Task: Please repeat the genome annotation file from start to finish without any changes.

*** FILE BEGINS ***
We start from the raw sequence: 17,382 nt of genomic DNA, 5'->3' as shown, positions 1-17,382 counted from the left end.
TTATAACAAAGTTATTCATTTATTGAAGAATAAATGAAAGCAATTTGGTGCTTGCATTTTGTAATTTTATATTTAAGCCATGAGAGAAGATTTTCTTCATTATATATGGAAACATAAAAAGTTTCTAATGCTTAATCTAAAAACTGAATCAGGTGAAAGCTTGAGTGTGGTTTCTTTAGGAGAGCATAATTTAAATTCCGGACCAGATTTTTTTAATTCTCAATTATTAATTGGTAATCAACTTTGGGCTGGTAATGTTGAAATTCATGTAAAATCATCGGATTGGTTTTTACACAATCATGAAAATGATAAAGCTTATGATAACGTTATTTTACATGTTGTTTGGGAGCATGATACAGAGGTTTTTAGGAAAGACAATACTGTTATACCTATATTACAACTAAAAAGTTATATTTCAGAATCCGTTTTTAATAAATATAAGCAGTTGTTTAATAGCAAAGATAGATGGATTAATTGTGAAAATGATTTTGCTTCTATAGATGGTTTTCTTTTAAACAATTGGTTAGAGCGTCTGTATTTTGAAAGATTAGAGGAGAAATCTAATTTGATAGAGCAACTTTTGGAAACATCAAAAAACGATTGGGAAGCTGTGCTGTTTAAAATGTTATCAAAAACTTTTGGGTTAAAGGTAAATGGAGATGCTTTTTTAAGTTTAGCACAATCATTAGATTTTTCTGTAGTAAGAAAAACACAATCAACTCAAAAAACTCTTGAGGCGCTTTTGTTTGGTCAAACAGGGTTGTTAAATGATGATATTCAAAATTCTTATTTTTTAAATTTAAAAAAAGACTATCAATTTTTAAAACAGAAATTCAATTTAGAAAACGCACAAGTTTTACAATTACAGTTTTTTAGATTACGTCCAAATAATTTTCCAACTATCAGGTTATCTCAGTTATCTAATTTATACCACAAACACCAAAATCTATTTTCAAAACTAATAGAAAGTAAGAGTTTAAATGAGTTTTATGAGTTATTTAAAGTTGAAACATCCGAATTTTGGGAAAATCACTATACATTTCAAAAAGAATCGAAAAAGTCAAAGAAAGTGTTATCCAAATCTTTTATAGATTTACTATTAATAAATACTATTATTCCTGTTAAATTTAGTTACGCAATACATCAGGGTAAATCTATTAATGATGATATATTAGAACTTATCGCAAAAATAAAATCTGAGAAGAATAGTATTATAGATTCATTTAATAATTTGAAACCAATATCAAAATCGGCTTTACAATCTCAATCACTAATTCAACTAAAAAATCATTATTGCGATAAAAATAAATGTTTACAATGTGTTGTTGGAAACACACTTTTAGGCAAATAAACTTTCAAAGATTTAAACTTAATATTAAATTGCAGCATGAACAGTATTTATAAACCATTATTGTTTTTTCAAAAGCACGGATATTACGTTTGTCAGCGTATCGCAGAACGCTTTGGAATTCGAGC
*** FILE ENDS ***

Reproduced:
We start from the raw sequence: 17,382 nt of genomic DNA, 5'->3' as shown, positions 1-17,382 counted from the left end.
TTATAACAAAGTTATTCATTTATTGAAGAATAAATGAAAGCAATTTGGTGCTTGCATTTTGTAATTTTATATTTAAGCCATGAGAGAAGATTTTCTTCATTATATATGGAAACATAAAAAGTTTCTAATGCTTAATCTAAAAACTGAATCAGGTGAAAGCTTGAGTGTGGTTTCTTTAGGAGAGCATAATTTAAATTCCGGACCAGATTTTTTTAATTCTCAATTATTAATTGGTAATCAACTTTGGGCTGGTAATGTTGAAATTCATGTAAAATCATCGGATTGGTTTTTACACAATCATGAAAATGATAAAGCTTATGATAACGTTATTTTACATGTTGTTTGGGAGCATGATACAGAGGTTTTTAGGAAAGACAATACTGTTATACCTATATTACAACTAAAAAGTTATATTTCAGAATCCGTTTTTAATAAATATAAGCAGTTGTTTAATAGCAAAGATAGATGGATTAATTGTGAAAATGATTTTGCTTCTATAGATGGTTTTCTTTTAAACAATTGGTTAGAGCGTCTGTATTTTGAAAGATTAGAGGAGAAATCTAATTTGATAGAGCAACTTTTGGAAACATCAAAAAACGATTGGGAAGCTGTGCTGTTTAAAATGTTATCAAAAACTTTTGGGTTAAAGGTAAATGGAGATGCTTTTTTAAGTTTAGCACAATCATTAGATTTTTCTGTAGTAAGAAAAACACAATCAACTCAAAAAACTCTTGAGGCGCTTTTGTTTGGTCAAACAGGGTTGTTAAATGATGATATTCAAAATTCTTATTTTTTAAATTTAAAAAAAGACTATCAATTTTTAAAACAGAAATTCAATTTAGAAAACGCACAAGTTTTACAATTACAGTTTTTTAGATTACGTCCAAATAATTTTCCAACTATCAGGTTATCTCAGTTATCTAATTTATACCACAAACACCAAAATCTATTTTCAAAACTAATAGAAAGTAAGAGTTTAAATGAGTTTTATGAGTTATTTAAAGTTGAAACATCCGAATTTTGGGAAAATCACTATACATTTCAAAAAGAATCGAAAAAGTCAAAGAAAGTGTTATCCAAATCTTTTATAGATTTACTATTAATAAATACTATTATTCCTGTTAAATTTAGTTACGCAATACATCAGGGTAAATCTATTAATGATGATATATTAGAACTTATCGCAAAAATAAAATCTGAGAAGAATAGTATTATAGATTCATTTAATAATTTGAAACCAATATCAAAATCGGCTTTACAATCTCAATCACTAATTCAACTAAAAAATCATTATTGCGATAAAAATAAATGTTTACAATGTGTTGTTGGAAACACACTTTTAGGCAAATAAACTTTCAAAGATTTAAACTTAATATTAAATTGCAGCATGAACAGTATTTATAAACCATTATTGTTTTTTCAAAAGCACGGATATTACGTTTGTCAGCGTATCGCAGAACGCTTTGGAATTCGAGC